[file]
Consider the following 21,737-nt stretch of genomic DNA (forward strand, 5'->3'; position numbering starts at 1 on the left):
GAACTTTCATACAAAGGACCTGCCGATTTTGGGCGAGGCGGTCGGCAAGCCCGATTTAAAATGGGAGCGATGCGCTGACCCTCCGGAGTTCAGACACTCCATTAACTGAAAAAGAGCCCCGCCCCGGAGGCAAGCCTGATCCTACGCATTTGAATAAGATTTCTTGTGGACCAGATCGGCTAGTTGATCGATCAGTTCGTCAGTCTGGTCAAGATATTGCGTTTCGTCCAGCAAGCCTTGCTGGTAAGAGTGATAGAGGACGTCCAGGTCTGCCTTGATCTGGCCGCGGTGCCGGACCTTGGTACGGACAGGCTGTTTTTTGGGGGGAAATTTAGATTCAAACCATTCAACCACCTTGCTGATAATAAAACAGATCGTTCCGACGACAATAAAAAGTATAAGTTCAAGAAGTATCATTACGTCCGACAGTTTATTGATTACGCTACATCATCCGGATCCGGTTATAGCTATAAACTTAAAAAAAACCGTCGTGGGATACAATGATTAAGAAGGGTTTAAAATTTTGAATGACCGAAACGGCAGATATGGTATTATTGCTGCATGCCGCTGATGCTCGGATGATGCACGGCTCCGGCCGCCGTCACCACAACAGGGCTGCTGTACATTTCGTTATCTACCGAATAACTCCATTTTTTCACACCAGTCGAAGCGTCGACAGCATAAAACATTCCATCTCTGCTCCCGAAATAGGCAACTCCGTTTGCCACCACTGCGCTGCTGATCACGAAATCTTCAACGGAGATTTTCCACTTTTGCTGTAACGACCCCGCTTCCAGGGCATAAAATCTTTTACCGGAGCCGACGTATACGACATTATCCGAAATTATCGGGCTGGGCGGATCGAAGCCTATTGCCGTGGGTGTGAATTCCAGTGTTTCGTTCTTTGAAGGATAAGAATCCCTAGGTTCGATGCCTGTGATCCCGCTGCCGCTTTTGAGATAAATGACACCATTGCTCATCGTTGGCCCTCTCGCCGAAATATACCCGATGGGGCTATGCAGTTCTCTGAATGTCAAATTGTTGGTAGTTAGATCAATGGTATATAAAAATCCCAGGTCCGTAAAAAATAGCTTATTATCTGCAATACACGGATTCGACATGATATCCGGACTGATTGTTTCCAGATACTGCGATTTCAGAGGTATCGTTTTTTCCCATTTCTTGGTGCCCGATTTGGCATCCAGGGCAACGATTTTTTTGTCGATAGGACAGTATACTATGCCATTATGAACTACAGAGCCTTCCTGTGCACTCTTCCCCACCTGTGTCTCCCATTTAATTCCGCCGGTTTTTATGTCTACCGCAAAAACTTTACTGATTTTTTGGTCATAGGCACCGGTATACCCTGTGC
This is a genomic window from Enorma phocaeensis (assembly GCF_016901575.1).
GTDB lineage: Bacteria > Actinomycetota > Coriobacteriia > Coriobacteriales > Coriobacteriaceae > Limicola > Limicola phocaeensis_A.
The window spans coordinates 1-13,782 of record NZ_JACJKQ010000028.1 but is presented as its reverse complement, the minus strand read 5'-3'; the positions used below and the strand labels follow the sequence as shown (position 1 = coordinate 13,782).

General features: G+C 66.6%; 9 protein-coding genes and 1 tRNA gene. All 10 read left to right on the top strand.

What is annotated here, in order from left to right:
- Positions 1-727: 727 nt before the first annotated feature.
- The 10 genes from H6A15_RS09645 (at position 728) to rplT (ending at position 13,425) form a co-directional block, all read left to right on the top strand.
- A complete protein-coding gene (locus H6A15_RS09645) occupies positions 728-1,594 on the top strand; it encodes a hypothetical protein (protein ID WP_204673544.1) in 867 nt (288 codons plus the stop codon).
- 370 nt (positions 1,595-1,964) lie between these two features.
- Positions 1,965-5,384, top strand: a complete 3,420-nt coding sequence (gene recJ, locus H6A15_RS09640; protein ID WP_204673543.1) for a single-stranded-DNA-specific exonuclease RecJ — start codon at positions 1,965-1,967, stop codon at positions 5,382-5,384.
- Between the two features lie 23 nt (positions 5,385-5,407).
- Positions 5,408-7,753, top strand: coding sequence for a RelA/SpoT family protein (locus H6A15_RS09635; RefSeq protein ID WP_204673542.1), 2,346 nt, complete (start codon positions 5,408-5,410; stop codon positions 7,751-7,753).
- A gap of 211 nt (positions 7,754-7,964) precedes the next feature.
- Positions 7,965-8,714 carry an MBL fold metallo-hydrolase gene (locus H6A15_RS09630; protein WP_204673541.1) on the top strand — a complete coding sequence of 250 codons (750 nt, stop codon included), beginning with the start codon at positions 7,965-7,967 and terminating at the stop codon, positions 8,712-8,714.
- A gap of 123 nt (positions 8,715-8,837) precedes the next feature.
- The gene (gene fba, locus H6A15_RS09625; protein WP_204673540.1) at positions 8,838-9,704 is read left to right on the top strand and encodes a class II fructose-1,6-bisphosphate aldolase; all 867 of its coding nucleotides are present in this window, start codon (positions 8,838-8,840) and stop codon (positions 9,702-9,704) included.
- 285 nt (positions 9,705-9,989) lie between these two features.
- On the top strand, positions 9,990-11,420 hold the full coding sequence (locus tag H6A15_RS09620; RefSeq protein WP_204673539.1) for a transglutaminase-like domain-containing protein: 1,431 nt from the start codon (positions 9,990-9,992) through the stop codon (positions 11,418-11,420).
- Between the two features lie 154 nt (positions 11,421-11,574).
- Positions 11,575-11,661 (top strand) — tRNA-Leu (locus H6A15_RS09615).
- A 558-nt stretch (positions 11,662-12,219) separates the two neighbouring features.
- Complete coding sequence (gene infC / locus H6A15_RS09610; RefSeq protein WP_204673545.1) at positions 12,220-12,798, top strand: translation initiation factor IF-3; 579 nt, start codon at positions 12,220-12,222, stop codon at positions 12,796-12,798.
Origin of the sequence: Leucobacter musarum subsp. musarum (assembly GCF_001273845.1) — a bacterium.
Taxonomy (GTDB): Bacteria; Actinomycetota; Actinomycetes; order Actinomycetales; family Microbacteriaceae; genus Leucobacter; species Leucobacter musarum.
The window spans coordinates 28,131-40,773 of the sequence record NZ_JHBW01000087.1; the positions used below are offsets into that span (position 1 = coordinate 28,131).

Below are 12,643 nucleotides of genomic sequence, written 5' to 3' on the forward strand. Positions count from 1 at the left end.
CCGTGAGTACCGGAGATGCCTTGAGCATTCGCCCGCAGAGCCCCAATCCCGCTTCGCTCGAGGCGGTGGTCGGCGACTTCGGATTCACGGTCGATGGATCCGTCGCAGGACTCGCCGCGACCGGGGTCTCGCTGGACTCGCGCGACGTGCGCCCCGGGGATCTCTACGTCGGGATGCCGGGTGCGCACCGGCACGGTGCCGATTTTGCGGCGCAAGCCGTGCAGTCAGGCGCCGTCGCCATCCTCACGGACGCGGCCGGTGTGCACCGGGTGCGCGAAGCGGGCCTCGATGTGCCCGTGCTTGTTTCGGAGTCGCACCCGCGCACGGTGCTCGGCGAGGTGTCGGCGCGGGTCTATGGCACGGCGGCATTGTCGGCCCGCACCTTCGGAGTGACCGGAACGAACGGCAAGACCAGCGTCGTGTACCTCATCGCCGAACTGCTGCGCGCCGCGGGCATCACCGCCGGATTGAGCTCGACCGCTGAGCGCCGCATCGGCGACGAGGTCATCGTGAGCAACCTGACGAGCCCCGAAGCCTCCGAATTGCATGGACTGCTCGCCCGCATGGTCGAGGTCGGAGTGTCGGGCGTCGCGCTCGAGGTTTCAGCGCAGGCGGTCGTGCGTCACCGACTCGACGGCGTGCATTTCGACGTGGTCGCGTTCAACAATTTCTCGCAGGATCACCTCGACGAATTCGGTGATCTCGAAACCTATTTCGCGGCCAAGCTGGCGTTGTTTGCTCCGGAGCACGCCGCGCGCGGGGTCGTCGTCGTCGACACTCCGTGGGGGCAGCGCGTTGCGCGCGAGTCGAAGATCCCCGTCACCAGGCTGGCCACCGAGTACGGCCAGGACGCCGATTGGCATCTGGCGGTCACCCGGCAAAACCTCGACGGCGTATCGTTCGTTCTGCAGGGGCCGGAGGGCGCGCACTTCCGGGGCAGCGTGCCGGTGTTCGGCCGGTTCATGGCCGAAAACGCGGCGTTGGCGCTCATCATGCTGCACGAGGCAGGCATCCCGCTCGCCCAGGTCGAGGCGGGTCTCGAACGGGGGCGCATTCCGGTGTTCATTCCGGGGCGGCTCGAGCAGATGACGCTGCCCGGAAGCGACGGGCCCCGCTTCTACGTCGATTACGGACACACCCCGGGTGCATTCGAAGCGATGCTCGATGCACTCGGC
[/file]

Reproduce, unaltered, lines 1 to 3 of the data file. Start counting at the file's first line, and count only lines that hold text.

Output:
Consider the following 21,737-nt stretch of genomic DNA (forward strand, 5'->3'; position numbering starts at 1 on the left):
GAACTTTCATACAAAGGACCTGCCGATTTTGGGCGAGGCGGTCGGCAAGCCCGATTTAAAATGGGAGCGATGCGCTGACCCTCCGGAGTTCAGACACTCCATTAACTGAAAAAGAGCCCCGCCCCGGAGGCAAGCCTGATCCTACGCATTTGAATAAGATTTCTTGTGGACCAGATCGGCTAGTTGATCGATCAGTTCGTCAGTCTGGTCAAGATATTGCGTTTCGTCCAGCAAGCCTTGCTGGTAAGAGTGATAGAGGACGTCCAGGTCTGCCTTGATCTGGCCGCGGTGCCGGACCTTGGTACGGACAGGCTGTTTTTTGGGGGGAAATTTAGATTCAAACCATTCAACCACCTTGCTGATAATAAAACAGATCGTTCCGACGACAATAAAAAGTATAAGTTCAAGAAGTATCATTACGTCCGACAGTTTATTGATTACGCTACATCATCCGGATCCGGTTATAGCTATAAACTTAAAAAAAACCGTCGTGGGATACAATGATTAAGAAGGGTTTAAAATTTTGAATGACCGAAACGGCAGATATGGTATTATTGCTGCATGCCGCTGATGCTCGGATGATGCACGGCTCCGGCCGCCGTCACCACAACAGGGCTGCTGTACATTTCGTTATCTACCGAATAACTCCATTTTTTCACACCAGTCGAAGCGTCGACAGCATAAAACATTCCATCTCTGCTCCCGAAATAGGCAACTCCGTTTGCCACCACTGCGCTGCTGATCACGAAATCTTCAACGGAGATTTTCCACTTTTGCTGTAACGACCCCGCTTCCAGGGCATAAAATCTTTTACCGGAGCCGACGTATACGACATTATCCGAAATTATCGGGCTGGGCGGATCGAAGCCTATTGCCGTGGGTGTGAATTCCAGTGTTTCGTTCTTTGAAGGATAAGAATCCCTAGGTTCGATGCCTGTGATCCCGCTGCCGCTTTTGAGATAAATGACACCATTGCTCATCGTTGGCCCTCTCGCCGAAATATACCCGATGGGGCTATGCAGTTCTCTGAATGTCAAATTGTTGGTAGTTAGATCAATGGTATATAAAAATCCCAGGTCCGTAAAAAATAGCTTATTATCTGCAATACACGGATTCGACATGATATCCGGACTGATTGTTTCCAGATACTGCGATTTCAGAGGTATCGTTTTTTCCCATTTCTTGGTGCCCGATTTGGCATCCAGGGCAACGATTTTTTTGTCGATAGGACAGTATACTATGCCATTATGAACTACAGAGCCTTCCTGTGCACTCTTCCCCACCTGTGTCTCCCATTTAATTCCGCCGGTTTTTATGTCTACCGCAAAAACTTTACTGATTTTTTGGTCATAGGCACCGGTATACCCTGTGC
This is a genomic window from Enorma phocaeensis (assembly GCF_016901575.1).